Jurors may have gotten hung up on the arson charge against former Northpoint Training Center inmate Newell Stacy on Tuesday, but they had no hesitation Wednesday in recommending Stacy serve the maximum 20 years for his role in the 2009 riot at the prison.
The Boyle Circuit Court panel was armed with information for Wednesday’s penalty phase it didn’t have during the two-day trial — Stacy’s criminal record. There seemed to be a collective wince in the jury box as Commonwealth’s Attorney Richie Bottoms detailed Stacy’s past crimes.
“Murder and child molestation are two of the worst crimes we could ever have, and he’s got convictions on both,” Bottoms reiterated to jurors in arguing for Stacy being designated a persistent felony offender and given the maximum prison term. “If ever there was a case that there’s not a doubt a person is a persistent felony offender, I think this is it.”
The jury quickly complied, taking only 17 minutes to fulfill both of the prosecutor’s requests. Judge Darren Peckler will formally sentence Stacy on Jan. 3.
Stacy, 40, was found guilty Tuesday of rioting, but a mistrial was declared on the arson charge after jurors couldn’t reach a verdict after six hours of deliberation. Northpoint Sgt. Tim Peaveyhouse testified he saw Stacy used a concrete slab to beat on the prison’s multi-purpose building and then try to set it ablaze, while four inmates said Stacy was with them during the entire six-hour riot and did not participate in any of the destruction.
Defense attorney Susanne McCollough said Stacy wanted to testify on his own behalf during the trial but was persuaded not to for fear that his presence on the witness stand would open the door for Bottoms to bring out his criminal record to jurors before they decided the case.
Bottoms was allowed to discuss Stacy’s history during the penalty phase to make the case the inmate should be labeled a persistent felony offender. The label would enhance the rioting conviction from a Class D felony to Class B and increase the maximum sentence from five years to 20 years.
The jury’s recommended 20-year sentence will be served consecutively with Stacy’s remaining two years of his original sentence for murder and robbery, meaning he now has 22 years in prison left to serve. He will be eligible for a parole hearing in seven years.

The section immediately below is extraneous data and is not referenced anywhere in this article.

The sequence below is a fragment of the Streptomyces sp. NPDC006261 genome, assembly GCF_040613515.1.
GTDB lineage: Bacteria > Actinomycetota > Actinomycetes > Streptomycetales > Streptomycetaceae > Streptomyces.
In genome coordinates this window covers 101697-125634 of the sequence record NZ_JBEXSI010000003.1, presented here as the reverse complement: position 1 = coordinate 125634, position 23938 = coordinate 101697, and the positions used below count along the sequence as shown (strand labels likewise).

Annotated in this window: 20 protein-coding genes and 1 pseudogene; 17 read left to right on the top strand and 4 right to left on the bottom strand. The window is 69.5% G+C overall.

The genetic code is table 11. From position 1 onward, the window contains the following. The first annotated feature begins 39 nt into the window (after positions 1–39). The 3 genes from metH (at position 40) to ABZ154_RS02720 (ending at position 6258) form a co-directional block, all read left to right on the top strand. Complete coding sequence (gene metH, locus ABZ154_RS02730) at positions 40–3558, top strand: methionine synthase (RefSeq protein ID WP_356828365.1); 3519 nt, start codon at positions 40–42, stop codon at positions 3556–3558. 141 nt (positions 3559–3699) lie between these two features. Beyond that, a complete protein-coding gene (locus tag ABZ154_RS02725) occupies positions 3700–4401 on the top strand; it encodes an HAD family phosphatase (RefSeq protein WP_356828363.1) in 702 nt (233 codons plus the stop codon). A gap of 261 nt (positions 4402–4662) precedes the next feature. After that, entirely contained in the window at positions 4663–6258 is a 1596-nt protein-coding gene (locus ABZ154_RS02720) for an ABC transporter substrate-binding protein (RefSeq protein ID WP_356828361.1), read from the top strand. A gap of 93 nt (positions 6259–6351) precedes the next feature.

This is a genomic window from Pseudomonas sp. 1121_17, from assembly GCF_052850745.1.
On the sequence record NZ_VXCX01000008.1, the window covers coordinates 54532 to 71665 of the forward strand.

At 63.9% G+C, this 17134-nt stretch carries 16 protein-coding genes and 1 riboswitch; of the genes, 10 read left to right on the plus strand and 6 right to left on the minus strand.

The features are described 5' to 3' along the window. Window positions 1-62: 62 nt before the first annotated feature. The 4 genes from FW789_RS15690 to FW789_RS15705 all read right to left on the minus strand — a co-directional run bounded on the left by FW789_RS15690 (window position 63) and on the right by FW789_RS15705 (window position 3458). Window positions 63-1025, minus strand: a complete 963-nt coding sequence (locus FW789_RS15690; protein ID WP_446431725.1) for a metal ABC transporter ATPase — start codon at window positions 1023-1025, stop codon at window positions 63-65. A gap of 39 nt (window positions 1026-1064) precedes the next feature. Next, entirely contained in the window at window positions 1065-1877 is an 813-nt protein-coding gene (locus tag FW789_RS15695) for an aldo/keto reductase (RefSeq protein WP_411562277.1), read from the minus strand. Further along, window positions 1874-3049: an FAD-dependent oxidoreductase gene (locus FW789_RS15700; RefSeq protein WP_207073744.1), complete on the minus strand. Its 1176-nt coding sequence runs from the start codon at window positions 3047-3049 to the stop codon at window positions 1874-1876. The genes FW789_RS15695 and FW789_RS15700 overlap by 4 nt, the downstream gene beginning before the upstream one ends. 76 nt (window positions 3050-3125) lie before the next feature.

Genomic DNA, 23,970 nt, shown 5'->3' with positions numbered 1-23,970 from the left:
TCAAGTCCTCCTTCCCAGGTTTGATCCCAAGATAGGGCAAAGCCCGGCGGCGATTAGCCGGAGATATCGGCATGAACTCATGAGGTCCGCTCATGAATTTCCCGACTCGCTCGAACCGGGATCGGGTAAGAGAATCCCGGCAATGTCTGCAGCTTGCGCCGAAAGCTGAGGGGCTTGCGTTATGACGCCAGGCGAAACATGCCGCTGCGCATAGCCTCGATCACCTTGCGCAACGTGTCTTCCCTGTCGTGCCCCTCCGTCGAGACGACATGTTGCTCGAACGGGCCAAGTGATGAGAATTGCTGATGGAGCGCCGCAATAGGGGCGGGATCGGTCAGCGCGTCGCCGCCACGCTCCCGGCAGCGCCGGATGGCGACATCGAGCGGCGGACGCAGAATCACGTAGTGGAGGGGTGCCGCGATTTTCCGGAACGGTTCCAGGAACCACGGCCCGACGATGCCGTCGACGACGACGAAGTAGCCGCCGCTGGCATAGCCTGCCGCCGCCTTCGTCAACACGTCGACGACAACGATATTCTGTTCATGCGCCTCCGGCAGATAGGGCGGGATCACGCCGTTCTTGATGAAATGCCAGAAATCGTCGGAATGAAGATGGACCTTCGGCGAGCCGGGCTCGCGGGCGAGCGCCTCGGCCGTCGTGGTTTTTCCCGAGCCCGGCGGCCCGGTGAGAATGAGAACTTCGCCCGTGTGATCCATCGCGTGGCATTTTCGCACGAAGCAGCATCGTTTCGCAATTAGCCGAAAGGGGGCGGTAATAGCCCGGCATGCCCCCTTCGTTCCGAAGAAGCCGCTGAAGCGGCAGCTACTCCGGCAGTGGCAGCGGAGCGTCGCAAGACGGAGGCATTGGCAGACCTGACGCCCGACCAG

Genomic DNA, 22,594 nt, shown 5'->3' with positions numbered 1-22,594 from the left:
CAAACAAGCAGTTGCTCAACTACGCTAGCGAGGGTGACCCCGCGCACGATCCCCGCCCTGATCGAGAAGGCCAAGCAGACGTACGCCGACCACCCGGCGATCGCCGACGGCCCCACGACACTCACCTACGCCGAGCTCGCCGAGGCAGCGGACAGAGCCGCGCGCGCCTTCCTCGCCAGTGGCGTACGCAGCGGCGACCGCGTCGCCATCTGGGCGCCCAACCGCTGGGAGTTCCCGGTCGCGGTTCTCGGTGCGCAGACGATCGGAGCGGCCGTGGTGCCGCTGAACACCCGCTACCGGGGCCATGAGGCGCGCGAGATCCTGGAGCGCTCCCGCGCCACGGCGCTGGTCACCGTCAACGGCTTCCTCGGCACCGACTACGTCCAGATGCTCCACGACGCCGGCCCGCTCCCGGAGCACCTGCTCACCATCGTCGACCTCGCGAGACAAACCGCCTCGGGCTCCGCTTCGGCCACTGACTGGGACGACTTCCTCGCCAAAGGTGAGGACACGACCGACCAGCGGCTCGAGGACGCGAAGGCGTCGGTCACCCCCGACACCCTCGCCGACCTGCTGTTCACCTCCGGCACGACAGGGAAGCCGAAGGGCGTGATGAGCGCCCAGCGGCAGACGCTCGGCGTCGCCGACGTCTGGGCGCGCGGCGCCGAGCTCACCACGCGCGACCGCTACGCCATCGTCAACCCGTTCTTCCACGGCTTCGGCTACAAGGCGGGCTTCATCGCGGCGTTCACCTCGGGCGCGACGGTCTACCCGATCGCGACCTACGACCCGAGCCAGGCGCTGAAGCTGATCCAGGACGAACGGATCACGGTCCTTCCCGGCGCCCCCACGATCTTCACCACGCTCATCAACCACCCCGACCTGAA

Stacy did take the stand Wednesday hoping to elicit some sympathy from the jury before it recommended his sentence. He said he was nearing the end of his sentence at Northpoint when the riot broke out on Aug. 21, 2009.
“I thought I was going to go home, and this happened,” he said.
Stacy said the child molesting charge in Indiana stemmed from a sexual relationship he had with a 13-year-old girl — he was 19 at the time — that produced a daughter.
Concerning the murder in Trimble County, Stacy said he was hanging out with a friend whose father had just died. The two were cleaning up the father’s farm, drinking and partying, when they got into a fight. Stacy said he knocked his friend unconscious and the friend lay outside overnight as an ice storm hit. Stacy contends the man died from exposure, but “the autopsy man said it was from trauma to the head,” he told jurors.
“Things happen. I’m guilty but not in the way a normal person would be. It’s not like I took a gun and shot him,” Stacy said.
While he was incarcerated, both of his parents, a sister and two grandmothers passed away.
“It’s been a rough time, man,” he said, wiping tears away.
Stacy was the first inmate charged in the riot to stand trial; nine others have been indicted so far, and more are expected.
Bottoms expressed some concern after the jury failed to convict Stacy on the arson charge. The other cases coming up are similar in that they depend on the eyewitness testimony of corrections officers and do not have any videotape evidence of suspects participating in the riot.
The prosecutor’s outlook brightened, however, after Stacy’s jury gave him a PFO label and gave him the maximum sentence. It will give upcoming defendants in the prison cases something to think about, he said.
“Will some of them look at this sentence and decide to take a plea?” Bottoms said. “I can’t answer that, but I would have to think it would be a consideration.”